This is a guest post from Tim Groot, co-founder and CEO at Grip, a UK-based event networking platform powered by AI.
You’ve probably heard it already — artificial intelligence (AI) is the event technology of the moment. Plenty has been written about the promise of AI in 2019, and event professionals will soon be expected to offer it as part of their event technology solution.
But it’s important to identify what AI will solve for your event. The best AI enhances business processes to build and customize customer engagement, and subsequently increase revenue. AI in 2019 is best used to enable enhanced, personalized attendee experiences with more meaningful interactions that delight attendees, exhibitors, and sponsors alike.
To implement AI in a way that reflects your brand well, data is key. Great AI relies on the management and stewardship of data to deliver its promise, and for us at Grip, recognizing the challenges of using meaningful event data enables our AI to stay ahead.
Here are four ways you can take advantage of AI in 2019 to make your event experience stand out from the competition.
1. Personalization and recommendations using AI
The biggest change AI is bringing to events this year is personalizing recommendations for event attendees, exhibitors, and products on a scale that was previously unheard of.
Let’s say you’re an attendee at a 30,000-strong networking event. At a typical networking event, you may be matched manually with other attendees according to a manual form you filled out with your interests. Not only is the match not always a good fit, the entire process is tedious and expensive for event planners to manage.
An AI matchmaking engine can interpret data from social media profiles like LinkedIn and Facebook that attendees would have already populated and recommend people to meet, conference sessions to attend, or even products that would best suit their business interests. Attendees can schedule meetings before the event starts, or indicate they are not interested in the recommendations from the system, which helps improve the next set of recommendations. It’s a virtuous cycle.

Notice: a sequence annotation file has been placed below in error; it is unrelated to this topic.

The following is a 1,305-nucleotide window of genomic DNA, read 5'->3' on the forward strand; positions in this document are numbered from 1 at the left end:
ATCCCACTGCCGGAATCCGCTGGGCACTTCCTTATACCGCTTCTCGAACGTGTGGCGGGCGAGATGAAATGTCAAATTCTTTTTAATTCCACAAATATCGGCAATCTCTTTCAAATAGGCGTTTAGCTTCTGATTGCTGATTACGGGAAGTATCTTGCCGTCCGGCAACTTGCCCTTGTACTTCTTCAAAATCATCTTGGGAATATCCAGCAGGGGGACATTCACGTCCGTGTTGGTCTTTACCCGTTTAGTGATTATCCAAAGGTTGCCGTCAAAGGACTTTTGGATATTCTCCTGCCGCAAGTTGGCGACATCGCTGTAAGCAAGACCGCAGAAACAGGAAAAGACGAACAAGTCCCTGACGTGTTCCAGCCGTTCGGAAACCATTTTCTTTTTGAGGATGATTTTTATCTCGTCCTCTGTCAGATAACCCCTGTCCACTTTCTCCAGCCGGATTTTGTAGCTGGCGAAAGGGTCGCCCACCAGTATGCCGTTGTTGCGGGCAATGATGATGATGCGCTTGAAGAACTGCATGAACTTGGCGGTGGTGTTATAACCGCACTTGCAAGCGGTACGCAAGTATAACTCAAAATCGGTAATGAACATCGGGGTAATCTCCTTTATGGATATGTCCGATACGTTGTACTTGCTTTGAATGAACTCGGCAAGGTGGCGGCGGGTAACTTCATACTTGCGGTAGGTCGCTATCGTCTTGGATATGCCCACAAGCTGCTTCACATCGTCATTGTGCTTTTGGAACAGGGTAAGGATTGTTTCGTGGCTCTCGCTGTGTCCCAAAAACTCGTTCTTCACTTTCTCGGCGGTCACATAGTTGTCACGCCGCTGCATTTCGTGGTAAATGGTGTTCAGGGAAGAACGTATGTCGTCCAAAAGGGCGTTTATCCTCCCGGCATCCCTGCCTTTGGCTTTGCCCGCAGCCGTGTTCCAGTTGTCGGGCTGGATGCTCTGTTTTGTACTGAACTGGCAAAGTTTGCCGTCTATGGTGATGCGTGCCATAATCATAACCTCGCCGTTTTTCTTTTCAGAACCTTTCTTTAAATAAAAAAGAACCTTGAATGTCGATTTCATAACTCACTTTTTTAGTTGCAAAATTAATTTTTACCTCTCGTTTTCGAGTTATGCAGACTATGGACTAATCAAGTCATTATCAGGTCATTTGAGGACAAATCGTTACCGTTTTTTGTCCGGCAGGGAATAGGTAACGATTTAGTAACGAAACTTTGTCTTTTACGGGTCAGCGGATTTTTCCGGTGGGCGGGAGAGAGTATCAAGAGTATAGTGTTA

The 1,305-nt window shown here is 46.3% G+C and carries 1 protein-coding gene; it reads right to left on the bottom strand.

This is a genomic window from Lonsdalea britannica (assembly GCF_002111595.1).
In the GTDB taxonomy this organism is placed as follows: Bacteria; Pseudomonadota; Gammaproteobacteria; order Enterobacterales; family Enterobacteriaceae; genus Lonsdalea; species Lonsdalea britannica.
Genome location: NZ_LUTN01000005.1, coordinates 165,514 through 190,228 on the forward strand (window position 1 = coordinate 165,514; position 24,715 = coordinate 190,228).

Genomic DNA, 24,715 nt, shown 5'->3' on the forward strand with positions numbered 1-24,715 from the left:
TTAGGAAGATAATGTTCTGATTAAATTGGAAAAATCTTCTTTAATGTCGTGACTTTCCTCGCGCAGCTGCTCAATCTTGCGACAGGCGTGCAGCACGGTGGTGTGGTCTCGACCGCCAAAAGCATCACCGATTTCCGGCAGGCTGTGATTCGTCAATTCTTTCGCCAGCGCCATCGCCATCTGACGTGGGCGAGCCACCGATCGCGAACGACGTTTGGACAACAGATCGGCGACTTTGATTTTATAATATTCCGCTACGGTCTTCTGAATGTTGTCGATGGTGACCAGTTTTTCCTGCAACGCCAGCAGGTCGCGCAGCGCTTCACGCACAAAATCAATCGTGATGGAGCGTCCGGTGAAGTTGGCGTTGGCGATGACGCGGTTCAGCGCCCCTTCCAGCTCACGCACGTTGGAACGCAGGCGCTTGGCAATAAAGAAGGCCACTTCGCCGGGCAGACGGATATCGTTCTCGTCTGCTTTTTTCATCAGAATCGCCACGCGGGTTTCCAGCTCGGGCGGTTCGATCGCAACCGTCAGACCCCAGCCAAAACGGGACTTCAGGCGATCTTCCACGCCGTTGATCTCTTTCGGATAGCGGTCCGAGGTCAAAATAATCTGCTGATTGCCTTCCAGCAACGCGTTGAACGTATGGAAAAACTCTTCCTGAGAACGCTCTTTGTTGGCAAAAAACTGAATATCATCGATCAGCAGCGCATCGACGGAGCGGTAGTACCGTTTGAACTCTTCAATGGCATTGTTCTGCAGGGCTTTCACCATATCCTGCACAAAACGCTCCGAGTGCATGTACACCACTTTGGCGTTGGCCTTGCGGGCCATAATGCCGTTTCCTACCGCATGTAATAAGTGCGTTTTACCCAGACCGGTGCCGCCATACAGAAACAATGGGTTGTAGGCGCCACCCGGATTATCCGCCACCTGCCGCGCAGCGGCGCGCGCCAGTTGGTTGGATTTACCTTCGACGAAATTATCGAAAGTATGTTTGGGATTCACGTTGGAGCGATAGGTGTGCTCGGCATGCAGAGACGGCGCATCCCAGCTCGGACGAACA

And it works. 55% of people surveyed say they made a connection using Grip’s AI matchmaking engine that they wouldn’t have made otherwise. That’s because, working with real-time recommendations, AI learns from your behaviour as you interact with it, so attendees receive better recommendations the more they use it.
This also helps exhibitors get to know their potential customers, so they can plan time, space, and staffing for the greatest visibility. They can also use this data to personalize their offerings to attendees.
Of course, not all ‘smart’ business matchmaking systems are equal, so do your research before you commit to any particular one.
2. AI chatbots and interface-less experiences
Chatbots are becoming increasingly sophisticated. Yes, we’ve sniggered at the bloopers – like what happened when Microsoft’s “Tay” AI system learnt racism and hate speech from internet trolls last year – but tech is improving and we’re seeing an increasing degree of sophistication in the kind of assistance AI can offer at events.